Poetry

Kika Sai

Furusato

The house of the heart

Where memories collect dust on the shelf

Bottled and stored for safe keeping

Childhood painted across every wall

Coloured gold and silver

A tableau for every joy and triumph

Weighed against sorrow and disappointment

Each room has been built to the exact measurement of your ribcage

No bone or strand left out of place

Preserved as a monument to all the lives that you touched

A system pumping the lifeblood of laughter

As they remember every moment spent in your company

Beautiful, bittersweet

Hana wa sakuragi, hito wa bushi

You are home

Pop Culture and Japan

What is A Kika Sai Mentality?

Talking about mental health is important. Whether you’re feeling down or suffer from a mental health disorder like anxiety, talk about it openly with someone you trust. Every culture has their own way of addressing mental health, and Japan has many kinds of wellness concepts. Ikigai, wabi sabi and kintsugi are some of the most well-known examples.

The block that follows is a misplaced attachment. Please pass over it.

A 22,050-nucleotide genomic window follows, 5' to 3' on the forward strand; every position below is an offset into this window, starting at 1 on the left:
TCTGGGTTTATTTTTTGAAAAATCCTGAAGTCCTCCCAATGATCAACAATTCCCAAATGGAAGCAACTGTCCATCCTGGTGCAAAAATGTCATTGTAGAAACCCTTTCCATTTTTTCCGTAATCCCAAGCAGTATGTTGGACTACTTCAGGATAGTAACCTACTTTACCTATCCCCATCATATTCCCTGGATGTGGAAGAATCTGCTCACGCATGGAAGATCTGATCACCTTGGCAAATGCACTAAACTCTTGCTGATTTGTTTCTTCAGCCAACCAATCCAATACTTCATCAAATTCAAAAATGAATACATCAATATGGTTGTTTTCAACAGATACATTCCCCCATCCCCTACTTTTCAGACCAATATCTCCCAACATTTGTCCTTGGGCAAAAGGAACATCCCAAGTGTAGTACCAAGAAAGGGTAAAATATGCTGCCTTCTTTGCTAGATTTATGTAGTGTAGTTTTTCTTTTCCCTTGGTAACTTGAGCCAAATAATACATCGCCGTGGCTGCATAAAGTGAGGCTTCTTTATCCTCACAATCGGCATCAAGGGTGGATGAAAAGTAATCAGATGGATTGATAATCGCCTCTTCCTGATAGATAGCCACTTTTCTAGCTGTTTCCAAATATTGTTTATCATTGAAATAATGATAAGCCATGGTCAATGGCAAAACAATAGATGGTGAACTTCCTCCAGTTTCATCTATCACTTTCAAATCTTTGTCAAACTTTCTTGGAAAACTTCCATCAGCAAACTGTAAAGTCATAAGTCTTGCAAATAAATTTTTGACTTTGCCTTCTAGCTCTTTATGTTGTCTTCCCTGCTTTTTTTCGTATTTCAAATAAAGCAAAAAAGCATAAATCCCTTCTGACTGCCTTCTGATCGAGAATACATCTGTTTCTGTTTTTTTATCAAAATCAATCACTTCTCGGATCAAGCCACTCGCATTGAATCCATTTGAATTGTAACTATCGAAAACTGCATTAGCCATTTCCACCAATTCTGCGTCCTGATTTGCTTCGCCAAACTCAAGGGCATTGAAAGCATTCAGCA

A Japanese concept that I like to apply towards my own mental health is kika sai. Far from being some revolutionary new form of mindfulness, it’s just something I’ve made up. But I think the principles can be applied to all forms of mental health positivity. Continue reading “What is A Kika Sai Mentality?”

Japanese Mythology

How The Role Of The Tengu Has Changed In Japanese Culture

Japanese folklore is filled with spirits and mythical creatures, and one of the most well-known beings is the tengu. Tengu are an important part of Shinto and Buddhism and form part of the yokai. Originally seen as demons, the importance of tengu have changed over time. Many people wear tengu masks and the image has been woven into popular culture. Yamato Magazine is looking into the history of the tengu to see what they are and their significance to Japanese culture. Continue reading “How The Role Of The Tengu Has Changed In Japanese Culture”